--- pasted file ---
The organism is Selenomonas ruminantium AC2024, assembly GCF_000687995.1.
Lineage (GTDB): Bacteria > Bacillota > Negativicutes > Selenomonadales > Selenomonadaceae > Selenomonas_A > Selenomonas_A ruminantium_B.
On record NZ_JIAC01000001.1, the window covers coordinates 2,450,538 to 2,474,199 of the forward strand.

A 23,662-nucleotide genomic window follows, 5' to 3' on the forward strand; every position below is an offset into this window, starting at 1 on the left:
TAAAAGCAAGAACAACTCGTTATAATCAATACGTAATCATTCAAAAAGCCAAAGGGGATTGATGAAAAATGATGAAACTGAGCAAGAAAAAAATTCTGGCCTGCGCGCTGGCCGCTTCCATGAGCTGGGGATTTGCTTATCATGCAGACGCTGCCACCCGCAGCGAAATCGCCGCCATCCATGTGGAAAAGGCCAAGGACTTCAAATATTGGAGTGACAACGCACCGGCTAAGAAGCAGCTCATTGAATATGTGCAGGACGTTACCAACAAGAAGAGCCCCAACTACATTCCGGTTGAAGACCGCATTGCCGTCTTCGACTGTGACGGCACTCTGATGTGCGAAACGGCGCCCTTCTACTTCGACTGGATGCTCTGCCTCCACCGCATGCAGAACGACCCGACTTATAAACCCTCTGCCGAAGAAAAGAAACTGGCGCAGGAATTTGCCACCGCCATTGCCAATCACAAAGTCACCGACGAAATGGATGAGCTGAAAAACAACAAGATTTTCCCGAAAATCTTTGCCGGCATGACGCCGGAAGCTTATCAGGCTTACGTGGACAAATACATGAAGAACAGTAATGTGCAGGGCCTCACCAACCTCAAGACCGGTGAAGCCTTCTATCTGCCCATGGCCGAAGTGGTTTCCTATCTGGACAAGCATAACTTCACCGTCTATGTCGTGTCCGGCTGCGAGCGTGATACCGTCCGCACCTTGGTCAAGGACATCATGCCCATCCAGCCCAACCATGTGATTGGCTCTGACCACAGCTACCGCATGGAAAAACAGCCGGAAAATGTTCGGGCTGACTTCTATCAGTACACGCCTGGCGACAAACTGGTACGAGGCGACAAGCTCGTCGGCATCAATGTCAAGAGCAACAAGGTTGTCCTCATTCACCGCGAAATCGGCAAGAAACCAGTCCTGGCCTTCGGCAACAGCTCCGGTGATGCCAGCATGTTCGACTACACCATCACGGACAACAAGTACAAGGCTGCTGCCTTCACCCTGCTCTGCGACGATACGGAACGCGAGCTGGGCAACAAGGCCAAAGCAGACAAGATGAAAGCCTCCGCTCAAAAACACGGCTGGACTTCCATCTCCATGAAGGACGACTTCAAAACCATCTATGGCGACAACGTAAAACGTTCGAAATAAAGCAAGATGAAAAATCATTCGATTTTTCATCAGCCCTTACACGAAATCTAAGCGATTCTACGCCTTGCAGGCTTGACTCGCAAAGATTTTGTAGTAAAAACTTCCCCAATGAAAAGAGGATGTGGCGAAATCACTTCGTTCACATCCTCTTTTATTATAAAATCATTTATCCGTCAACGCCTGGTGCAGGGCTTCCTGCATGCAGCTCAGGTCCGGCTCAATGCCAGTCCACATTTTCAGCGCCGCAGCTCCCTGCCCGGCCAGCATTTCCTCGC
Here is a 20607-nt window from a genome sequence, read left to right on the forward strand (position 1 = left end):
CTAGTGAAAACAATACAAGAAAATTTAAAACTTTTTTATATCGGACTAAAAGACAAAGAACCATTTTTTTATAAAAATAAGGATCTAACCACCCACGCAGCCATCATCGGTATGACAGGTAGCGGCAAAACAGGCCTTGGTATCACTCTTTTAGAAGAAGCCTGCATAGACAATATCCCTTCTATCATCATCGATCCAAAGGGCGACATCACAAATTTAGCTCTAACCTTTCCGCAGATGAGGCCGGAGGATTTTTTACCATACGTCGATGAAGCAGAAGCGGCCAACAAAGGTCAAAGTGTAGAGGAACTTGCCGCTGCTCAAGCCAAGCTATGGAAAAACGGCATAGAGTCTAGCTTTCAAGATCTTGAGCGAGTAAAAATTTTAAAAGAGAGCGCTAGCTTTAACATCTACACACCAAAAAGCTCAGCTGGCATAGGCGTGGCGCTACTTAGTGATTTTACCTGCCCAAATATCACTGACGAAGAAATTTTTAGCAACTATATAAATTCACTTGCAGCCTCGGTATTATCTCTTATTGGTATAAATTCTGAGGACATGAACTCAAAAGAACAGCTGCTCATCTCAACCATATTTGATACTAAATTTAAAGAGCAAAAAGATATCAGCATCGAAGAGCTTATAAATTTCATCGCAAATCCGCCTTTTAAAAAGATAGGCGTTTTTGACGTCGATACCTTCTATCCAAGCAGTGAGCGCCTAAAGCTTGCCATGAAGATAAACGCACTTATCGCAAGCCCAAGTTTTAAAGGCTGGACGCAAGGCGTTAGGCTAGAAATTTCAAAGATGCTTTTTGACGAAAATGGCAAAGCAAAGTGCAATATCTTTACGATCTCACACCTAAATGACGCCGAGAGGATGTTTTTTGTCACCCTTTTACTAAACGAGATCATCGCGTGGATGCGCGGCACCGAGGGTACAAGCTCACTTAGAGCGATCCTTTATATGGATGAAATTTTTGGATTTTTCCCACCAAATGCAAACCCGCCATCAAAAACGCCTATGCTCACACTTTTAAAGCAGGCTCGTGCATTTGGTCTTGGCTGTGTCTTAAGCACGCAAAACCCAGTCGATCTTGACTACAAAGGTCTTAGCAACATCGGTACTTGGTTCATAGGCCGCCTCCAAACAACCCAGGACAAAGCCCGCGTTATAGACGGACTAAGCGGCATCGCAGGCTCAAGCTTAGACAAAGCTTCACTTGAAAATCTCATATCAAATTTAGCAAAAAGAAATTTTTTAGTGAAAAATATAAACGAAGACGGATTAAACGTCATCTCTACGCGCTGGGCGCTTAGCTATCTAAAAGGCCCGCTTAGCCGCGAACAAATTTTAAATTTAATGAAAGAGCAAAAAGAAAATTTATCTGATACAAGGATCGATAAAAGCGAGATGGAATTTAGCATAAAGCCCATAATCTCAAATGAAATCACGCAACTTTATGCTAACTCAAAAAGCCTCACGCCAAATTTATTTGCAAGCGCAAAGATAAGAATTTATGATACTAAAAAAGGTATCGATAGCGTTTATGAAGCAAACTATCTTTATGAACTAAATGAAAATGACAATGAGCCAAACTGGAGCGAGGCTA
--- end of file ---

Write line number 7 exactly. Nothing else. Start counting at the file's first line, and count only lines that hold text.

CTAGTGAAAACAATACAAGAAAATTTAAAACTTTTTTATATCGGACTAAAAGACAAAGAACCATTTTTTTATAAAAATAAGGATCTAACCACCCACGCAGCCATCATCGGTATGACAGGTAGCGGCAAAACAGGCCTTGGTATCACTCTTTTAGAAGAAGCCTGCATAGACAATATCCCTTCTATCATCATCGATCCAAAGGGCGACATCACAAATTTAGCTCTAACCTTTCCGCAGATGAGGCCGGAGGATTTTTTACCATACGTCGATGAAGCAGAAGCGGCCAACAAAGGTCAAAGTGTAGAGGAACTTGCCGCTGCTCAAGCCAAGCTATGGAAAAACGGCATAGAGTCTAGCTTTCAAGATCTTGAGCGAGTAAAAATTTTAAAAGAGAGCGCTAGCTTTAACATCTACACACCAAAAAGCTCAGCTGGCATAGGCGTGGCGCTACTTAGTGATTTTACCTGCCCAAATATCACTGACGAAGAAATTTTTAGCAACTATATAAATTCACTTGCAGCCTCGGTATTATCTCTTATTGGTATAAATTCTGAGGACATGAACTCAAAAGAACAGCTGCTCATCTCAACCATATTTGATACTAAATTTAAAGAGCAAAAAGATATCAGCATCGAAGAGCTTATAAATTTCATCGCAAATCCGCCTTTTAAAAAGATAGGCGTTTTTGACGTCGATACCTTCTATCCAAGCAGTGAGCGCCTAAAGCTTGCCATGAAGATAAACGCACTTATCGCAAGCCCAAGTTTTAAAGGCTGGACGCAAGGCGTTAGGCTAGAAATTTCAAAGATGCTTTTTGACGAAAATGGCAAAGCAAAGTGCAATATCTTTACGATCTCACACCTAAATGACGCCGAGAGGATGTTTTTTGTCACCCTTTTACTAAACGAGATCATCGCGTGGATGCGCGGCACCGAGGGTACAAGCTCACTTAGAGCGATCCTTTATATGGATGAAATTTTTGGATTTTTCCCACCAAATGCAAACCCGCCATCAAAAACGCCTATGCTCACACTTTTAAAGCAGGCTCGTGCATTTGGTCTTGGCTGTGTCTTAAGCACGCAAAACCCAGTCGATCTTGACTACAAAGGTCTTAGCAACATCGGTACTTGGTTCATAGGCCGCCTCCAAACAACCCAGGACAAAGCCCGCGTTATAGACGGACTAAGCGGCATCGCAGGCTCAAGCTTAGACAAAGCTTCACTTGAAAATCTCATATCAAATTTAGCAAAAAGAAATTTTTTAGTGAAAAATATAAACGAAGACGGATTAAACGTCATCTCTACGCGCTGGGCGCTTAGCTATCTAAAAGGCCCGCTTAGCCGCGAACAAATTTTAAATTTAATGAAAGAGCAAAAAGAAAATTTATCTGATACAAGGATCGATAAAAGCGAGATGGAATTTAGCATAAAGCCCATAATCTCAAATGAAATCACGCAACTTTATGCTAACTCAAAAAGCCTCACGCCAAATTTATTTGCAAGCGCAAAGATAAGAATTTATGATACTAAAAAAGGTATCGATAGCGTTTATGAAGCAAACTATCTTTATGAACTAAATGAAAATGACAATGAGCCAAACTGGAGCGAGGCTA